Pushing for a recut of BANANAS! is no less absurd.

You're essentially telling a documentarian (Fredrik Gertten) that a court ruling should compel him to doubt his own subjects, and re-cut his film. But Gertten, who spent over two years following his subjects, doesn’t agree with the recent ruling. The filmmaker believes that Juan Dominguez did not likely commit fraud, that the farm workers’ cases have merit, and that Judge Chaney’s ruling must be seen as a triumph of Dole’s team of paid investigators and corporate lawyers (who produced all of the evidence of the alleged fraud, using testimony gathered from anonymous witnesses).

At the BANANAS! premier no one asked Gertten if he still believed in his story. When the lights went up the "case study" began with participants implicitly accepting the truth behind the new ruling from the judge, and asking Gertten how he would deal with his presumably tainted film. It would have been hard to imagine a better post-screening discussion, from Dole’s point of view – no one even mentioned the pesticide DBCP.

I was bewildered, and left wondering if maybe the panelists fell into a trap, and too easily saw the Ferrari driving trial lawyer as a sleazy stereotype – a mercenary trial lawyer at best and fraudulent latino hustler at worst. One way or another, the assumption was made that Judge Chaney (and Dole) had found real fraud, and not that Juan Dominguez and filmmaker Gertten had found the real truth.

The same day that Judge Chaney dismissed Juan Dominguez’s case against Dole, potentially saving Dole tens of millions of dollars in damages payable to Nicaraguan farm workers – that same day - she was nominated for a position on a state appellate court by Governor Arnold Schwarzenegger, and removed from her role in the case. Dole is a major donor to the Governator. Hm.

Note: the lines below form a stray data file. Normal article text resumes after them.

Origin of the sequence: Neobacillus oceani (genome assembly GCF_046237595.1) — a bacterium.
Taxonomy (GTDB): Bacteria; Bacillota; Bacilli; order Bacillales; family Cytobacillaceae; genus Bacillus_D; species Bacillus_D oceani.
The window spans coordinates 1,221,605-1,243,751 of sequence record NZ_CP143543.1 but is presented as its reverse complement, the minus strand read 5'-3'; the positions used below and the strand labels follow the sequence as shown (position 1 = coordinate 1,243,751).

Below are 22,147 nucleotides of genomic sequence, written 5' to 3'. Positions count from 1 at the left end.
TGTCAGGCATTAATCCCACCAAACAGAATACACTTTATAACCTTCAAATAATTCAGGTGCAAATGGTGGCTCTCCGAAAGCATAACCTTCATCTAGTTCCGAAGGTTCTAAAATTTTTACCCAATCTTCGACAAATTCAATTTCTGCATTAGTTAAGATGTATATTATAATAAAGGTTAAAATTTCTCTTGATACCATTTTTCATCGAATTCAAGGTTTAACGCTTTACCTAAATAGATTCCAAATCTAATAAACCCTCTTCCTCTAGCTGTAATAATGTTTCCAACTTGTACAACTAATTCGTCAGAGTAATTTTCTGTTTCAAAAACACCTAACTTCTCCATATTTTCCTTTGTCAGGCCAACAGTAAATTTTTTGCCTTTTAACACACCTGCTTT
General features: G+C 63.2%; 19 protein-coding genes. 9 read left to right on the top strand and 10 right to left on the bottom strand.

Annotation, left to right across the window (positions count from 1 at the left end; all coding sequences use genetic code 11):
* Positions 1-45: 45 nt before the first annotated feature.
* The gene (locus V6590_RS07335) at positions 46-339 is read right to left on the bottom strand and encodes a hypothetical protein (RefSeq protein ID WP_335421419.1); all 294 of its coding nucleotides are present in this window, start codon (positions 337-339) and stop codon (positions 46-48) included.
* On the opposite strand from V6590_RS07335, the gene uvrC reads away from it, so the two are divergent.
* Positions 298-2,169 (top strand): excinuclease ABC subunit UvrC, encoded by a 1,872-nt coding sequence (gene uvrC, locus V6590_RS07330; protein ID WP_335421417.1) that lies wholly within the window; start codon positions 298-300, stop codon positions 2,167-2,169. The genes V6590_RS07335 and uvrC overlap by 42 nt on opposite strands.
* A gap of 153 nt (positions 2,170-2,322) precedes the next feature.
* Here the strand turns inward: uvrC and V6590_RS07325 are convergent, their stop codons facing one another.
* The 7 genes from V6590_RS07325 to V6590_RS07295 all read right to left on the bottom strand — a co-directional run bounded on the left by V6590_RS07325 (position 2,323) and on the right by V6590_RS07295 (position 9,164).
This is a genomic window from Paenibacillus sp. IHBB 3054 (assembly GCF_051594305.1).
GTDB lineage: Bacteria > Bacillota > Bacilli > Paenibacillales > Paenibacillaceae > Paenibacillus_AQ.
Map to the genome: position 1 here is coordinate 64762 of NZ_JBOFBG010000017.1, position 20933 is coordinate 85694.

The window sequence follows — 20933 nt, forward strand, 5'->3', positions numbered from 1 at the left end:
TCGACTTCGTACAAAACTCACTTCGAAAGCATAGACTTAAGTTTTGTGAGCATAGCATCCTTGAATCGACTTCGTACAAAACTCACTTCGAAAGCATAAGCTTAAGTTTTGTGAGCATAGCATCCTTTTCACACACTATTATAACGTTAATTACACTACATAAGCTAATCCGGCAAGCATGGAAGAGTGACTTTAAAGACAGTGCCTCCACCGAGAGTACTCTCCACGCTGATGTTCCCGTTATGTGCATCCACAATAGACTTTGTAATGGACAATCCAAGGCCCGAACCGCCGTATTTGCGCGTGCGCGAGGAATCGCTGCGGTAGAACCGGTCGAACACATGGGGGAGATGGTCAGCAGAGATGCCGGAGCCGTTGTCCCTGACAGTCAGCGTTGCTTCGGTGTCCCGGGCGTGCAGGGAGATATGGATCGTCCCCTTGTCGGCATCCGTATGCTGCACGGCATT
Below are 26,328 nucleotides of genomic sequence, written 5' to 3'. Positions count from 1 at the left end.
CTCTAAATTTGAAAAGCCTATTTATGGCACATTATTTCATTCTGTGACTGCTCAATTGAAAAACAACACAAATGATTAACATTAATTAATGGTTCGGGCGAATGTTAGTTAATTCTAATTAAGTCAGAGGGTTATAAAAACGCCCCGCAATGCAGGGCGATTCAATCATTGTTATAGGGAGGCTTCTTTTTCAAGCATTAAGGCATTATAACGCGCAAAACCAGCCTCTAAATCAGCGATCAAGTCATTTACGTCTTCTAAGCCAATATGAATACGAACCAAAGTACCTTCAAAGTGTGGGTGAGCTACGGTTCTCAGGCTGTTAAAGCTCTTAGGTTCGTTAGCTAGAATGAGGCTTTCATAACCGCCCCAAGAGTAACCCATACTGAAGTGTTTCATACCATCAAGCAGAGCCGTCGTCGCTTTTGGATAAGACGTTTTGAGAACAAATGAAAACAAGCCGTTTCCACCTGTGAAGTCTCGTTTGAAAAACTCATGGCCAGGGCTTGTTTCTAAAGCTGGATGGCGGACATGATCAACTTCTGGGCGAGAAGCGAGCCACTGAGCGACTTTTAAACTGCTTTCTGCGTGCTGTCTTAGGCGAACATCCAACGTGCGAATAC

It doesn’t matter if it’s by questioning a past court decision, following an unfolding court case, or in the case of BANANAS!, a case that takes a turn after the film is completed, documentarians play the most crucial role when they question the official story.

I'm inclined to believe that "the story" that BANANAS! tells hasn't changed a bit.

Adam Eeuwens

Fredrik Gertten's film follows a court case, with a jury, with cross examination, and a verdict. Beginning, middle and end, right? Then later, behind closed doors the judge listens to anonymous witnesses, there is no jury or cross examination or camera, and suddenly the whole case is a fraud. For anyone, besides the cowering cowards at LAFF and their lackeys (yes you AJ), it seems that the true Banana Republic is the United States, where one manipulates at will the letter of law to prevent the spirit of the law reaching justice. You yourself seem to be enslaved by an unquestioning loyalty to ... what exactly?

Michael Burns

If The Thin Blue Line was initially been released before a guilty verdict had been rendered, I honeslty believe some sort of card would/should have been added to reflect this including the fact what was just seen is an ongoing story with a website to keep track of developments.
What I suggested above in no way undercuts the film, nor was it intended to.